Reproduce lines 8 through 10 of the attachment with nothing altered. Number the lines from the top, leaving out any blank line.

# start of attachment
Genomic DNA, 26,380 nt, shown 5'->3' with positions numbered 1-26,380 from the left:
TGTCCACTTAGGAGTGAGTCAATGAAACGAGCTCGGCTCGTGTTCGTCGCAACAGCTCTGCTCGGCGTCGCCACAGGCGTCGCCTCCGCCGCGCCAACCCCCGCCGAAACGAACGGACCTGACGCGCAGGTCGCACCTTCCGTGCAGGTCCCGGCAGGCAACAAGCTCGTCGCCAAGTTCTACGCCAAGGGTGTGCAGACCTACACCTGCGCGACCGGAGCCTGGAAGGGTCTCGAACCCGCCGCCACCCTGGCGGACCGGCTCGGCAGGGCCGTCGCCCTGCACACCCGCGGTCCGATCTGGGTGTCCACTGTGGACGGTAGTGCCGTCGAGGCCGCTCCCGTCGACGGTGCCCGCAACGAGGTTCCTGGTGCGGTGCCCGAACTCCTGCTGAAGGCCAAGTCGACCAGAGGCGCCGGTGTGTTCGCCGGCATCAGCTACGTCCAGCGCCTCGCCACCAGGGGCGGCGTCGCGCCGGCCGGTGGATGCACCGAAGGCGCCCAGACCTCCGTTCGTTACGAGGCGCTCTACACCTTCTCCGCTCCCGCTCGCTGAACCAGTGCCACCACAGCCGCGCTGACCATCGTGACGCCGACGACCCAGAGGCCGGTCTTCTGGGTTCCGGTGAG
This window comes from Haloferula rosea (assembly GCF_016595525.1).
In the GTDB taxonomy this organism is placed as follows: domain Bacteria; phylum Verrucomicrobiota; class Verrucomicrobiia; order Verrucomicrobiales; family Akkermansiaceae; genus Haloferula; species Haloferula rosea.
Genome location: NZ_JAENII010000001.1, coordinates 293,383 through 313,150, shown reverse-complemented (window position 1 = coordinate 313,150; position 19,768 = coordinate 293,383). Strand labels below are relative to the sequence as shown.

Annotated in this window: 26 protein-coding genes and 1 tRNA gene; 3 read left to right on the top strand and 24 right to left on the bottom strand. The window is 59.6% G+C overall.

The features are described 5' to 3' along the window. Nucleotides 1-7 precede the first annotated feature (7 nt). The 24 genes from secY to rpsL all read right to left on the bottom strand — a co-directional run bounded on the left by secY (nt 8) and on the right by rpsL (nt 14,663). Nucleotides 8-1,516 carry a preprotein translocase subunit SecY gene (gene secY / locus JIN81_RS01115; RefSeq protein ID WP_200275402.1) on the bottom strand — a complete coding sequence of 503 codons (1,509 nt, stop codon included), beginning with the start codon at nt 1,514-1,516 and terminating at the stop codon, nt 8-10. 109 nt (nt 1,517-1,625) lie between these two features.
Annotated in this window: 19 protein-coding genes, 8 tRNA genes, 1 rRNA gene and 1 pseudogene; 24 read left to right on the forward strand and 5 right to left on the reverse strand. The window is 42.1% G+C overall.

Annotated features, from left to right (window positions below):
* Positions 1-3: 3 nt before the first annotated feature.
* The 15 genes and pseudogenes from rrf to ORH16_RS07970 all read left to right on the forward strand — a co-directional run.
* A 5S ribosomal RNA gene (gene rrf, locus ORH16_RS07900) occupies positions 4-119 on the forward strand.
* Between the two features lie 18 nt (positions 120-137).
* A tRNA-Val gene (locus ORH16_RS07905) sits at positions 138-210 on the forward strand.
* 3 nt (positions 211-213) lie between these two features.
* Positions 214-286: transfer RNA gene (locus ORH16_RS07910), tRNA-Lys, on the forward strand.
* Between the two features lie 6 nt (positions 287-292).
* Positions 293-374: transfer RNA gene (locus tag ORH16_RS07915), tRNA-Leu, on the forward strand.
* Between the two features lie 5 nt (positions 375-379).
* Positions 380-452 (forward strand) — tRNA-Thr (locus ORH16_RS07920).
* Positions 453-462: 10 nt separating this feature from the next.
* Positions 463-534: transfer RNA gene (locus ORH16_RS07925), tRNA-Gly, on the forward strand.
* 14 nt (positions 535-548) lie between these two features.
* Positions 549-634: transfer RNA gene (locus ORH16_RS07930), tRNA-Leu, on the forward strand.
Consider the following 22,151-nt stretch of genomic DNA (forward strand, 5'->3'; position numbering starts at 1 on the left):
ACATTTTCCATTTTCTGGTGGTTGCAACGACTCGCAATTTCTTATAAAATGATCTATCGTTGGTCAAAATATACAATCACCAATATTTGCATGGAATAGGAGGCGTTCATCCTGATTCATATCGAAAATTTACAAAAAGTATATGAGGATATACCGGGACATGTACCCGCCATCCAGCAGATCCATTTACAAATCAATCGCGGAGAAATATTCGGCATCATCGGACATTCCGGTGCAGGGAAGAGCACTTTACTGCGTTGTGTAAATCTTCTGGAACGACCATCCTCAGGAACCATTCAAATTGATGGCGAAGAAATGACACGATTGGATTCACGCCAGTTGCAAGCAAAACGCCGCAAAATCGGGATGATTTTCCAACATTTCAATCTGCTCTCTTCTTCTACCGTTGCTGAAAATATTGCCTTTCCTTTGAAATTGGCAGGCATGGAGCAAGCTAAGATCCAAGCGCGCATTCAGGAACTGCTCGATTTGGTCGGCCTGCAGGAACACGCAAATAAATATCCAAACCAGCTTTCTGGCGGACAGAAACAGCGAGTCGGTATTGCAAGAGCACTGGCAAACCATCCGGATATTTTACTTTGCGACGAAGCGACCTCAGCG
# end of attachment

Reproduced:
Annotated in this window: 19 protein-coding genes, 8 tRNA genes, 1 rRNA gene and 1 pseudogene; 24 read left to right on the forward strand and 5 right to left on the reverse strand. The window is 42.1% G+C overall.

Annotated features, from left to right (window positions below):
* Positions 1-3: 3 nt before the first annotated feature.